A recent High Court case has highlighted a risk for tenants who dispose of leasehold property hoping to rid themselves of onerous lease obligations. In certain circumstances the assignment of the lease will become void and ownership of the property – including those onerous obligations - will revert to the assigning tenant.
The case concerned a claim for rent arrears against a company in the Sports Direct group called Gilesports Ltd. Gilesports held the lease of a shop which was occupied by another company in the group, the Original Shoe Company (OSC). Sports Direct sold OSC to JJB Sports and Gilesports assigned the lease to OSC but, despite having assigned the lease, Gilesports was later held liable for large rent arrears.
The problem was caused by OSC failing to register the lease at the Land Registry. The lease did not need to be registered when it was granted in 1998 because it was not for a term exceeding 21 years. However, in 2003 the threshold for registration was reduced to seven years, which meant that the lease should have been registered when it was assigned. In those circumstances, the Land Registration Act 2002 provides that the assignment becomes void and ownership of the lease reverts to the assignor.
This applies to leases that are not already registered and which have more than seven years left to run at the time of the assignment. If the lease is not registered within two months after the assignment, then title reverts to the assignor (let’s call him A). A will be entitled to be indemnified by the assignee (let’s call him B), but if there are rent arrears it will often mean that B is not worth suing and so, as in the Gilesports case, A will have to bear the loss.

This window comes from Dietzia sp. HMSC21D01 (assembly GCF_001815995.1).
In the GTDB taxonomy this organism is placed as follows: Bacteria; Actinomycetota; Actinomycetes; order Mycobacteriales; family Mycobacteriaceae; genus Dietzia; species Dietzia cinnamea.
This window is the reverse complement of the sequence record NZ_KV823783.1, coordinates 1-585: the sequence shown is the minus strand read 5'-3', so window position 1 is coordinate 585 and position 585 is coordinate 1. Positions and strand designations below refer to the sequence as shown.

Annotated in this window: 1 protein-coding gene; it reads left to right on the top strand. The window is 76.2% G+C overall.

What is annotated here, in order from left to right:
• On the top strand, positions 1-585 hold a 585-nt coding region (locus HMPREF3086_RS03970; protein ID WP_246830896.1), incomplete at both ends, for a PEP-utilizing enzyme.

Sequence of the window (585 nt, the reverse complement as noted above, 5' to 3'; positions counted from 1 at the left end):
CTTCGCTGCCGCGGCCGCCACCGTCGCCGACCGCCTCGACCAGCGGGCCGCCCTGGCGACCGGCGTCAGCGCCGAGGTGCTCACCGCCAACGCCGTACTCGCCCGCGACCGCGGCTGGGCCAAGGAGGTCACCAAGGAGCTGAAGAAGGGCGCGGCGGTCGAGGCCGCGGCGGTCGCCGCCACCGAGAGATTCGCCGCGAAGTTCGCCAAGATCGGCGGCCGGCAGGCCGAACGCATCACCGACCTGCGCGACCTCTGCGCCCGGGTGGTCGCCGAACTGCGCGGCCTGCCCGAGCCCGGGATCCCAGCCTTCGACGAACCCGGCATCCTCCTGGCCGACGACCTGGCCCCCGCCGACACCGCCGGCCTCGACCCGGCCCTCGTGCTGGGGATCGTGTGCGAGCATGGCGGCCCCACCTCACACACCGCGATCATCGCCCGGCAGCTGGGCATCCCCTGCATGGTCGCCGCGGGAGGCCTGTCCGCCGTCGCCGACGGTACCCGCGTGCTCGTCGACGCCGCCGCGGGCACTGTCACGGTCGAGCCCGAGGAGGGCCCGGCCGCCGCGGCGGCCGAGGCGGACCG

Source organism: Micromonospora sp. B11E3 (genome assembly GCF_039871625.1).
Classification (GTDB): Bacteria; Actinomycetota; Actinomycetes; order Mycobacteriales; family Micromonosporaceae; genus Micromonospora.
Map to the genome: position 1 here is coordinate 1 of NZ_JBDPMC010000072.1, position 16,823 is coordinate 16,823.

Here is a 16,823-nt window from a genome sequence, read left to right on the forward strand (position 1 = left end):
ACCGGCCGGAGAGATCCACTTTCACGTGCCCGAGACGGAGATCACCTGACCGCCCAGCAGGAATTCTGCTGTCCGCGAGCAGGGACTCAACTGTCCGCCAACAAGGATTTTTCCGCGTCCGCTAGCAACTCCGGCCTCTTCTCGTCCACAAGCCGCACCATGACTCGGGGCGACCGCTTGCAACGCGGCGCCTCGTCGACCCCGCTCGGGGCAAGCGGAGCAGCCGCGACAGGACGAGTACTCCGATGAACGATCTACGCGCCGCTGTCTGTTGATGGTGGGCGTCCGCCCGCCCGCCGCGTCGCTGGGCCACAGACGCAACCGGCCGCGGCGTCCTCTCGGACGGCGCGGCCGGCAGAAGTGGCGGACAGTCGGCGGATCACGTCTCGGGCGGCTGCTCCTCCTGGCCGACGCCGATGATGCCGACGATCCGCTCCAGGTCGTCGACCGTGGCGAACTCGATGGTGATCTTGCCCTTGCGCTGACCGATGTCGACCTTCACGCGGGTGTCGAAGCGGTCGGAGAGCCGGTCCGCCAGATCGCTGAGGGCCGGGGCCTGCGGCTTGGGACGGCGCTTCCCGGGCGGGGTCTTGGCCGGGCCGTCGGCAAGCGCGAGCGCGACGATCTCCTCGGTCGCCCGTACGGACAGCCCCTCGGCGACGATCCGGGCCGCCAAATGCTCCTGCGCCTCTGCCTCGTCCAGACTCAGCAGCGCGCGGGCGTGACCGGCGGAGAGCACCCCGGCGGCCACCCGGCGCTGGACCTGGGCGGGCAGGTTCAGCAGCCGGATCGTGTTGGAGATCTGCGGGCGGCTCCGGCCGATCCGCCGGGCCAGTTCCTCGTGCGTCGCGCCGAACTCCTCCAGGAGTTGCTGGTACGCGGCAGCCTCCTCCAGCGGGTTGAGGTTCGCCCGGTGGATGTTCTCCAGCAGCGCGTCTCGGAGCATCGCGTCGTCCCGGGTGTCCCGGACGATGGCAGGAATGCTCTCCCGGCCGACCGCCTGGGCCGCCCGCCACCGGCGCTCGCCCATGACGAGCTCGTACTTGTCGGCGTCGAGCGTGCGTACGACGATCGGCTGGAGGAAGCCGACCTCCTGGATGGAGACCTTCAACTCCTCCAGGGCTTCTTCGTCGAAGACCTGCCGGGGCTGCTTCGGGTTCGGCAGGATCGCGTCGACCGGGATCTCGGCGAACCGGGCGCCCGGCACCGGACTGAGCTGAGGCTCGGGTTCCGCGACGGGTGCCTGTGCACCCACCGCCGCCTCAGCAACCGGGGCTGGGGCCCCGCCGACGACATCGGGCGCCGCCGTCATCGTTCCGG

The solution is to ensure that the lease is registered within two months after the assignment. A does not have the right to apply for registration but should include in the documentation an obligation for B to do so. This should help ensure that registration is not overlooked and it will enable A to obtain a court order requiring the lease to be registered if B refuses to do so.
Does B escape liability?
What if A is insolvent and B is not, can the landlord pursue B for the arrears? B does not escape liability. Although B is no longer the tenant, the landlord is able to enforce the lease obligations against B, rather than A, if it chooses to do so. That is because the reverter of title to A is an assignment “by operation of law” and the provisions of the Landlord and Tenant (Covenants) Act 1995 by which a tenant is automatically released from liability when the lease is assigned do not apply when the assignment is by operation of law. However, because B is a former tenant, the landlord will have to give B formal notice of the arrears under section 17 of that Act within six months of the date on which the arrears fall due. So the landlord needs to check whether the assignment has been registered, otherwise it may not realise that a section 17 notice is needed until it is too late.
Source: E.ON UK plc v Gilesports Ltd  EWHC 2172 (Ch); Land Registration Act 2002 section 7; Landlord and Tenant (Covenants) Act 1995 sections 11 & 17.